Medicare would permanently cover audio-only telehealth visits under a new bill introduced Monday by two members of Congress.
The bill, introduced by Rep. Jason Smith (R-Mo.) and Josh Gottheimer (D-N.J.), would also remove a requirement that patients receive telehealth services at a health facility for it to be covered by Medicare.
CMS temporarily waived dozens of limitations on telehealth coverage during the COVID-19 pandemic, but the old restrictions will resume after public health emergency unless Congress acts.
Providers and members of Congress have argued the waivers should be made permanent, especially to benefit patients who live in rural areas where patients may not have internet access for video calls.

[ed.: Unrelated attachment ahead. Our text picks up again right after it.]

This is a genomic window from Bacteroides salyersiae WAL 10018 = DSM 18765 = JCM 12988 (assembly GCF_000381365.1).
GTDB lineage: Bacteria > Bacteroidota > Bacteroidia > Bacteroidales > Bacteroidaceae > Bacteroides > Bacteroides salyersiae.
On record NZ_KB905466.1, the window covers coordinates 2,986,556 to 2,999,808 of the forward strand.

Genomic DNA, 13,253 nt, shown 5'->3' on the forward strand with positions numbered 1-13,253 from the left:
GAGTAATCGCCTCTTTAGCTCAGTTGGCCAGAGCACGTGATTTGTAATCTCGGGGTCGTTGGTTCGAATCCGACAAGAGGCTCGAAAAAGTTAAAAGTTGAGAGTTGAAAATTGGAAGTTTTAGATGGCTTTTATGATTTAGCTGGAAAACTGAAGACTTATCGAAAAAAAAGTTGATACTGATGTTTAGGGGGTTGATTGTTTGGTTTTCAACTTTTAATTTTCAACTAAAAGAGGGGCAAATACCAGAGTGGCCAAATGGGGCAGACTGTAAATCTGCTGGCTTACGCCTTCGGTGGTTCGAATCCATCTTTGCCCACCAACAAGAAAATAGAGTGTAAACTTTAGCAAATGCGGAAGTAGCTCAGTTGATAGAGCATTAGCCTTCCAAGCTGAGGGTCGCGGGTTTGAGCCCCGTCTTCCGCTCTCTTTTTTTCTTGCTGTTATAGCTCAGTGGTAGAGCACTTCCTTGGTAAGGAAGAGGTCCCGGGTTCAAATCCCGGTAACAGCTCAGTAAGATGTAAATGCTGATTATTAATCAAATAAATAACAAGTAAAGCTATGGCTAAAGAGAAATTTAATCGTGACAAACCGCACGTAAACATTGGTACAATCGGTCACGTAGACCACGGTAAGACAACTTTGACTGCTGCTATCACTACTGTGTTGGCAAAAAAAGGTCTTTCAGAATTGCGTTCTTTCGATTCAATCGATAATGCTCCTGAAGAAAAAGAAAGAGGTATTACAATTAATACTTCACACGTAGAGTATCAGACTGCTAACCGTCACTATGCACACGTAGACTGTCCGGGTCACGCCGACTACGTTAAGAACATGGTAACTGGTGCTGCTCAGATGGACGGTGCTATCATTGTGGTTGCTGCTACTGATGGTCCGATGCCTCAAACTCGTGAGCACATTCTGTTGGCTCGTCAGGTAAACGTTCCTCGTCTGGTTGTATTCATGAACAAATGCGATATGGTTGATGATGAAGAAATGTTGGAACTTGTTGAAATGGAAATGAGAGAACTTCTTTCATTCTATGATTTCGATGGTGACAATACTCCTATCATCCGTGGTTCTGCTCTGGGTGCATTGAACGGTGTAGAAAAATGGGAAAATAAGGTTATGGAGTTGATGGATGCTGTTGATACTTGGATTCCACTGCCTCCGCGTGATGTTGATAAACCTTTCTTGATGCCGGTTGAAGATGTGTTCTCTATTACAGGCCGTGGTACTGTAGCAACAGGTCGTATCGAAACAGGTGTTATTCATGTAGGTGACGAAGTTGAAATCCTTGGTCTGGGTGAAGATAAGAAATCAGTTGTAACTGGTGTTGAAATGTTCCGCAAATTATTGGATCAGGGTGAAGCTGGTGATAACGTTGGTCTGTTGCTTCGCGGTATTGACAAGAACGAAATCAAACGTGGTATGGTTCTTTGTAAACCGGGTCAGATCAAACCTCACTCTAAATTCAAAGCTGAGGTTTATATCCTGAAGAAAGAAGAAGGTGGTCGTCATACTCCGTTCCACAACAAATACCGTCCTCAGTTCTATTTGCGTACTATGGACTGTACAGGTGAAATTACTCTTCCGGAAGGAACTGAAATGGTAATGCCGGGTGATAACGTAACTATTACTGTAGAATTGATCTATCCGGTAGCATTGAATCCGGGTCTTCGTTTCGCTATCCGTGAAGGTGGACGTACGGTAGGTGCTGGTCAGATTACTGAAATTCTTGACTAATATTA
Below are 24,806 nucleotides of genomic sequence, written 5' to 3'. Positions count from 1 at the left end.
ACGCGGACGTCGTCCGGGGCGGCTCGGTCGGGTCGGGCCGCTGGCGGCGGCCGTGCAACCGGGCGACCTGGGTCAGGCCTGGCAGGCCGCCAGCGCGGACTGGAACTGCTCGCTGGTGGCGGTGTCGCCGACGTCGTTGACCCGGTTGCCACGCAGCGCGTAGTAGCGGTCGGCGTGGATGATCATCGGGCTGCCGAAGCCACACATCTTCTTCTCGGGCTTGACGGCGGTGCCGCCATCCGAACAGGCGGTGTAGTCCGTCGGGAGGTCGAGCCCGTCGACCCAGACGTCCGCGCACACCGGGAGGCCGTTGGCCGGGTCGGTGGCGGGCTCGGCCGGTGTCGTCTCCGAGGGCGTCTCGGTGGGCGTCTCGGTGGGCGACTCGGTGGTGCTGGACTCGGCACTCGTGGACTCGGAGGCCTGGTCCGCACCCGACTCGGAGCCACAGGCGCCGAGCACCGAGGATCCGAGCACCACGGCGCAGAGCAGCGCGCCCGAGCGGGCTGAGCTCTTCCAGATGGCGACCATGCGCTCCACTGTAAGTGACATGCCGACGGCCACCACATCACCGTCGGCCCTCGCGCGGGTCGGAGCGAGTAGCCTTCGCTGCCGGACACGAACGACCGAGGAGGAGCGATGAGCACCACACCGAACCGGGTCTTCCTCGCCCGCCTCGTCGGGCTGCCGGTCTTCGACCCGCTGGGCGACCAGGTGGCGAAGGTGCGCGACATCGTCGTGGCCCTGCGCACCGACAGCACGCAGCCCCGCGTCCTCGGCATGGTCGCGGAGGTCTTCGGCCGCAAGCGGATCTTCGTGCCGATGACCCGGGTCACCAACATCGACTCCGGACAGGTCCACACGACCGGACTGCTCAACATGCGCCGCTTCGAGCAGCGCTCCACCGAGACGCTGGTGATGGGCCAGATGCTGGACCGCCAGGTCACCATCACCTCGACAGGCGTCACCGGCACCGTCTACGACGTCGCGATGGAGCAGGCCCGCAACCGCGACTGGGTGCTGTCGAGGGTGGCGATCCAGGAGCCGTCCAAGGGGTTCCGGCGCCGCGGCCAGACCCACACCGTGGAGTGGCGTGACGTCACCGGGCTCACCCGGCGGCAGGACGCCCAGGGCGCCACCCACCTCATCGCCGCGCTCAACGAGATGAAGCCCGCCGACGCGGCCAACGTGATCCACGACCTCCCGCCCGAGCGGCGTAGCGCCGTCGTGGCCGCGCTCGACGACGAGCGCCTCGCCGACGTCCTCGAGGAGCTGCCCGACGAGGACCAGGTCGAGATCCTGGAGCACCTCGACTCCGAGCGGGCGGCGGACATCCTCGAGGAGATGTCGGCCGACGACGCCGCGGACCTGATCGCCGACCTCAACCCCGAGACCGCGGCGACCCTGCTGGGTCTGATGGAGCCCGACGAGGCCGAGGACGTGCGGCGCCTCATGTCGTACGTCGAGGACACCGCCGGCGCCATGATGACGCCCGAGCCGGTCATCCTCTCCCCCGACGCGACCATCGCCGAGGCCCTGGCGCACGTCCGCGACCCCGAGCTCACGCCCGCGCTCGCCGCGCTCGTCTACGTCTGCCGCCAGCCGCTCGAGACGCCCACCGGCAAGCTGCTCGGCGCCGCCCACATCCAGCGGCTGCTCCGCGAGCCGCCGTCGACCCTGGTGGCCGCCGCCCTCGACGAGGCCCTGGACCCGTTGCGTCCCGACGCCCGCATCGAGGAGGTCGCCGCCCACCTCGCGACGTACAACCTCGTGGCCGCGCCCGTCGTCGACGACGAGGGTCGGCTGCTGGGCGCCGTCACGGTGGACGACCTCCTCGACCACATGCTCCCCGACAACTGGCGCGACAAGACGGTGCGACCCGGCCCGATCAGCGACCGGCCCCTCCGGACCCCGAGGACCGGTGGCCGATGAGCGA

“This method of healthcare delivery should serve as a bridge to provide better care and remain a permanent option for patients who will not gain access to broadband and technology overnight,” Smith said.
The bill is supported by the Medical Group Management Association (MGMA), Healthcare Leadership Council, and others.
Before COVID-19, Medicare’s coverage of telehealth services was fairly limited. CMS waived dozens of restrictions, making it easier for patients to use telehealth during the pandemic when they were avoiding healthcare facilities. Congress is now working to decide which waivers should be made permanent, but some lawmakers have concerns about potential fraud, waste and cost.
MedPAC has cautioned Congress to temporarily allow targeted telehealth expansion for a few more years to gather more data on costs and outcomes.